Physical books: pros and cons. So, I think this one has a lot of pros. It’s all about sensation–the weight of a book in your hands, the smell of the freshly printed ink and creamy paper. While researching, I found that this haptic connection we have with physical books actually helps us form deeper connections because we remember plot and sequences better when we can feel the pages shift from one side of the book to the other, which absolutely fascinates me. The format of books in a culture is directly tied to how we perceive the events that take place in it. How cool is that? Plus, who doesn’t love collecting, or browsing at a bookstore? It’s one of my favorite feelings to place a new book on my shelf…though this leads to some of the cons of physical books. The main issue I have is sustainability. It’s pretty clear that books use a lot of paper, and mass consumerism means that many more books are printed than are actually needed. And then what? They sit on our shelves, collecting dust, until we decide that we don’t need them anymore. Then they get donated and passed on to libraries, where they’re discarded when they aren’t presentable anymore. Yes, I’m sure some end up in recycling–that’s great. But how many more end up taking space in a landfill? Of course, there’s also the convenience factor. While I don’t think this is a big deal (I have spacious purses), this is one of the main reasons people have for liking eBooks better. What do you guys thing of this?

eBooks: pros and cons. It is with great reluctance that I admit that eBooks are very convenient. Not only are they cheaper, but they’re easily accessible from almost anywhere–no shipping or printing necessary. I can buy a new release on the midnight it comes out, right from the comfort of my home. I can borrow and return digital library books with the touch of a button. I can read on the bus, on the subway, while standing in line. I see the benefits for publishers as well, especially with ARCs–it’s a practically free way to publicize new novels. Of course, there’s also the lack of environmental footprint. While there is energy used to create and read eBooks, it’s almost nonexistent compared to physical books. So, there must be a trade-off for this seemingly magical way to read. That brings me to this question: what are we sacrificing for convenience? Are there connections we can make with a physical book that are impossible to forge with an eBook? What do you guys think about this? For me, the answer is absolutely. There’s something about real books that an eBook can never capture, and I think it comes down to a sense of ownership. In a way, when we buy or borrow a book, we become the masters of that story. We are holding it in our hands–the way we read and perceive it belongs solely to us. Each book feels different, just as all of the stories they contain are different.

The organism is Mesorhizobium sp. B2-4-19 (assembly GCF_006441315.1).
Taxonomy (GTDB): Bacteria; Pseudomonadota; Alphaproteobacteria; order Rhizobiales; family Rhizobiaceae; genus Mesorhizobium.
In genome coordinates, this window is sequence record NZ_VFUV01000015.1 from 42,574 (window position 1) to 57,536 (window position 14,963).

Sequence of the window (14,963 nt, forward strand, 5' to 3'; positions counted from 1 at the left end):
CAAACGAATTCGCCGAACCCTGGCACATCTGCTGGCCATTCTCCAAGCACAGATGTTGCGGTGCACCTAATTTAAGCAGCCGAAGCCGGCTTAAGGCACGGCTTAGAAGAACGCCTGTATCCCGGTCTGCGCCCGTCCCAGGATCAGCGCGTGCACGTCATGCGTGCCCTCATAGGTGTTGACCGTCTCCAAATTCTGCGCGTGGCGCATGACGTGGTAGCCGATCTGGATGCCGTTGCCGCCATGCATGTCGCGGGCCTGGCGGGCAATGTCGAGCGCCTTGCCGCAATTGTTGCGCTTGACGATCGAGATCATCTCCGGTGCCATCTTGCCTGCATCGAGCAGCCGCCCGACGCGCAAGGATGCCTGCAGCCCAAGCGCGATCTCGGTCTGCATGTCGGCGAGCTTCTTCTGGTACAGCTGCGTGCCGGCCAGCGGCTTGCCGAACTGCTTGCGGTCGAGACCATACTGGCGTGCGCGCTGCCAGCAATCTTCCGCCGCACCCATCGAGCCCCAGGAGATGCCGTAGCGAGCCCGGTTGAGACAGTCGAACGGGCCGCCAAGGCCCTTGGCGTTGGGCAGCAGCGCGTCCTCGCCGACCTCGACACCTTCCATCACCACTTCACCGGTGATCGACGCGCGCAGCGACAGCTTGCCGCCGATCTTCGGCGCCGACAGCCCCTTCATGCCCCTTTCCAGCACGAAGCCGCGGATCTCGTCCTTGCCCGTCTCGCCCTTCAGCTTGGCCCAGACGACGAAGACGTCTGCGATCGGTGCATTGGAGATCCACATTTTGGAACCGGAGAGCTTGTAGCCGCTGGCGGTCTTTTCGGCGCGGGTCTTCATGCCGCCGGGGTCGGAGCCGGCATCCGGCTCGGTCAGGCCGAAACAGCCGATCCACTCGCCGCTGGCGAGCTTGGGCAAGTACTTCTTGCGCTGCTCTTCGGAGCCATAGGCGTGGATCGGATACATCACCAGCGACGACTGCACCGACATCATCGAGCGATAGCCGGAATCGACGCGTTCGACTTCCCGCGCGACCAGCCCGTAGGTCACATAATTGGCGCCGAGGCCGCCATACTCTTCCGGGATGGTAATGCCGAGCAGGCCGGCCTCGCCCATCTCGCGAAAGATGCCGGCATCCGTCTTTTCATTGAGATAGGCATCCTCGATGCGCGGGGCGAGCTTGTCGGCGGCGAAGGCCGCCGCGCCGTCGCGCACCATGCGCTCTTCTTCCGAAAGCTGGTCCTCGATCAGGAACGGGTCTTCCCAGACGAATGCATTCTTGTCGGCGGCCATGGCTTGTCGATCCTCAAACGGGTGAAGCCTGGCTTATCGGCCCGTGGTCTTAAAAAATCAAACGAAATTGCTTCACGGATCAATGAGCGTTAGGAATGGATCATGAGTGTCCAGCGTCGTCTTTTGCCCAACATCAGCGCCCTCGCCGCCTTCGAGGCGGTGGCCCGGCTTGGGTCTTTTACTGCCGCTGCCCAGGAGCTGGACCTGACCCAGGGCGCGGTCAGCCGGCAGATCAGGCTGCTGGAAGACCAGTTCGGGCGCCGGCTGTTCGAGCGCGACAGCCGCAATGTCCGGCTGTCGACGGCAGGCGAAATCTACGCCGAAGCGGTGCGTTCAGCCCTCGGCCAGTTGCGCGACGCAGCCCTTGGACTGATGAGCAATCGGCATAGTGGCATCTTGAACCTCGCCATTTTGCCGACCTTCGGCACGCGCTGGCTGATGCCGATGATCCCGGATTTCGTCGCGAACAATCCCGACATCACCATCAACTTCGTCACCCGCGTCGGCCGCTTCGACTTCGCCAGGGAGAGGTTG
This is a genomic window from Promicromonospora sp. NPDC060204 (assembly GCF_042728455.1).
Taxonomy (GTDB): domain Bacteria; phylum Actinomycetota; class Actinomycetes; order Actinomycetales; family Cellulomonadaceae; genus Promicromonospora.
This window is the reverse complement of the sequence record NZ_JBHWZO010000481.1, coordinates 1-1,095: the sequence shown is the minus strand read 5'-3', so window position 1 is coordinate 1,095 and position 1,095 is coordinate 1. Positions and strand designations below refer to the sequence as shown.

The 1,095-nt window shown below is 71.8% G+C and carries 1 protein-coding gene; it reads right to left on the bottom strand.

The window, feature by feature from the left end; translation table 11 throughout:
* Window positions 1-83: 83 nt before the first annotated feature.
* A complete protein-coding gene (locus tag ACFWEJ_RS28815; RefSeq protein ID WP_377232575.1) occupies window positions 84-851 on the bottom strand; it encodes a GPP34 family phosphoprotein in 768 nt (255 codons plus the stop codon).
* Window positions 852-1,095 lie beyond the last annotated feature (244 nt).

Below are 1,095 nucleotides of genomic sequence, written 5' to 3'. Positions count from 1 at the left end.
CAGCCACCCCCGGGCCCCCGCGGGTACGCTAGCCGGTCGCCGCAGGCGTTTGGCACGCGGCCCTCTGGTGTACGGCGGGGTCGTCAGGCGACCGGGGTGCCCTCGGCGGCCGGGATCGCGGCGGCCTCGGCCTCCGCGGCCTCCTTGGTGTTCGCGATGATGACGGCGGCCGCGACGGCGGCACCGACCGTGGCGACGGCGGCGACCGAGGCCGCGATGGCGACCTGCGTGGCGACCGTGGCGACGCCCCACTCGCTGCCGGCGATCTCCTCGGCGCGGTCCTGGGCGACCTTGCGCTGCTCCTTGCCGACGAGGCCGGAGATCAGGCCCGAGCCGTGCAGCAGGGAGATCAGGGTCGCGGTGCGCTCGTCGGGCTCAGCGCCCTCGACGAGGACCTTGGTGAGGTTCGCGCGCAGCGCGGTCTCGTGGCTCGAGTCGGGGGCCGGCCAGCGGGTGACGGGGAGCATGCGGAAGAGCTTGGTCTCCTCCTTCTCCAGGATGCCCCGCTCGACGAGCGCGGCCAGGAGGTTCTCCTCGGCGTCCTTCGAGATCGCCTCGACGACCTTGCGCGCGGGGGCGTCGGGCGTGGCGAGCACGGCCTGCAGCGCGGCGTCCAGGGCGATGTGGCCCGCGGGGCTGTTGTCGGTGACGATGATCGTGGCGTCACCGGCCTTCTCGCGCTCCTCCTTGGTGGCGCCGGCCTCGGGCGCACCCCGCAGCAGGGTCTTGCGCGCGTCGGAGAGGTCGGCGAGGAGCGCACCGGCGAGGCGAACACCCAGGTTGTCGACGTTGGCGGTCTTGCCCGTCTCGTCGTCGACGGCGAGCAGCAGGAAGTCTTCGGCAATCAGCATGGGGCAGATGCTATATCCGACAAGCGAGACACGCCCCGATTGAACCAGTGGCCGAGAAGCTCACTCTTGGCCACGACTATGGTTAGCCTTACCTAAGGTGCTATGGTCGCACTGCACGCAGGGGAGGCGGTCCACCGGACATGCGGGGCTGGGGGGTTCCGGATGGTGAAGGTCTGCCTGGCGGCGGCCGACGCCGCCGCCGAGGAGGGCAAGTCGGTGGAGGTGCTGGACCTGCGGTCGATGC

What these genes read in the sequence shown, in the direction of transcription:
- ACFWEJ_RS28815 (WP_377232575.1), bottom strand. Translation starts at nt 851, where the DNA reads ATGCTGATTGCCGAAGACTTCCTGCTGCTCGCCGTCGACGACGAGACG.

I think there needs to be a balance between the old souls inside of us and our more practical, modern selves. For me, I’d say that balance needs to start with buying books that I know I’ll like. I’ve found that, for the most part, I agree with the general population of Goodreads. If a book has more than four stars, I’ll probably enjoy it enough to buy a physical copy. If it has bad reviews but I still think I’ll like it, I borrow it from the library. Anything that doesn’t fall under those categories will be found on the Kindle store, Kobo, or Netgalley. (You guys just witnessed me make a promise to myself. Hopefully this will help my wallet and cut down on my TBR of books that I own).

What are your thoughts on this topic? Do you agree with me? Which format do you prefer, and why? I’d love to hear your thoughts.

Quick side note: Thank you all for 150 followers! I know this may not seem like a lot to some bloggers out there, but I think this is a pretty hefty milestone. Huge gratitude to those who have followed since the beginning as well as those who have recently decided to join me on my journey. I was thinking about maybe hosting a giveaway when I reach 200 or 300 followers, so stay tuned :). I’m so glad that I’ve become a more active blogger, because I love this bookish corner of the internet. Everyone is super friendly, responsive, and informative! I’ve learned so much from everyone’s thoughts, opinions, and comments, and I can’t wait to see what the future brings.